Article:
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The best of regular vs.
special keno rates

Apr 27, 2004 1:35 AM

What’s the difference between regular keno pay rates and Special keno pay rates? This question befuddles many less experienced keno players. Even some experienced players, though they do have preferences on which rates they like to play, cannot give you a clear explanation of the differences.

All keno games have at least one complete pay rate that is considered to be that house’s "regular" rate. Generally, to play that rate you don’t have to put any special conditioning or extra letters after the price per way. Many casinos have at least one more "special" rate, and in order to play the special rate you might have to mark an "S" or some such other conditioning after the price per way. Some keno games have as many as five or six complete pay rates to choose from.

In broad terms, a "special" rate ticket or pay rate is ANY rate that is not a regular rate. These might include "catch all" pay rates, tickets where you have to hit solid to get any pay, "pay any catch" rates, tickets that have at least a small pay out on every catch, and any number of strange and unusual keno bets. The term "special" though, has a narrower historical meaning when applied to keno bets. A special rate has traditionally been a keno pay rate that is similar to the regular rate, but emphasizes the top end pay offs at the expense of the lower end pay offs. Here are a few examples for 6-spot games:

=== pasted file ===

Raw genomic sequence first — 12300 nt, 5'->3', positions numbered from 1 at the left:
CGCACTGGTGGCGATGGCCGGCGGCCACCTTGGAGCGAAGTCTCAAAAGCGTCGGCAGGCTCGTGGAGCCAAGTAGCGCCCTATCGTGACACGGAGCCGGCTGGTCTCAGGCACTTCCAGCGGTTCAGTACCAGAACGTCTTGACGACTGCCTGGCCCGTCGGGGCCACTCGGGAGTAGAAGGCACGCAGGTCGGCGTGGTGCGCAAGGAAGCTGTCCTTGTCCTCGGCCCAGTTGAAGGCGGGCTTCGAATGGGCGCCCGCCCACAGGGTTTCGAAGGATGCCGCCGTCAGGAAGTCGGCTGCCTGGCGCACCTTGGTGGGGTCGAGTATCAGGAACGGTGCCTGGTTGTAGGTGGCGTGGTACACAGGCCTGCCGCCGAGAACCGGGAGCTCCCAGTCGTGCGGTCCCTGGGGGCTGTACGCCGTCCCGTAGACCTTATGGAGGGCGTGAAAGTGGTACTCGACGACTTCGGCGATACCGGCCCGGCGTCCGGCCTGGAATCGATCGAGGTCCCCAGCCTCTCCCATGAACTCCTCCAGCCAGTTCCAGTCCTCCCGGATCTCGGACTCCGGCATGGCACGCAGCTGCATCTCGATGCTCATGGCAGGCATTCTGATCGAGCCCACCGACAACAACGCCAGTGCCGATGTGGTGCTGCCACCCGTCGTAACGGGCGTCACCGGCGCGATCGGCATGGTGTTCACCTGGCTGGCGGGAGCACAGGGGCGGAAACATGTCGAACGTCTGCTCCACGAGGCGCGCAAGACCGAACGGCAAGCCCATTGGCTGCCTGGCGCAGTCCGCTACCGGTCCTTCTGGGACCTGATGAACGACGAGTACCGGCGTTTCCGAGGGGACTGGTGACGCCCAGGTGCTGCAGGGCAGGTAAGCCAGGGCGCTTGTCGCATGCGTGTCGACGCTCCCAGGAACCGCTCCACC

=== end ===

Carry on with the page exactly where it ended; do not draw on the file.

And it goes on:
$1 Regular

 $1 Special

3/6

1

4/6

 3

3

5/6

 90

90

6/6

1800

2600

n this case, the special six pays a lot more on the top catch, but there is no push for 3/6. In percentage terms these tickets are very similar, you’d probably win the same amount on each one over a long period of time.

$1 Regular

 $1.25 Special

3/6

1

 1

4/6

 3

 3

5/6

 100

 100

6/6

1480

2800

This $1.25 special has identical pays to the regular rate, except for the solid six, and of course it costs a quarter more to play. Again, the percentages on these two tickets are very similar, so it just comes down to your preference as to which you’d want to play.

The term "special" when used in keno has a long historical usage, and it has never particularly been applied to keno tickets the way it might be used in a supermarket or clothing store. There is a great discussion of this subject in Wayne McClure’s book, "Keno, Winning Ways", which is available at the Gambler’s Book Club in Las Vegas.

That’s it for this week, Good Luck! I’ll see you in the lounge.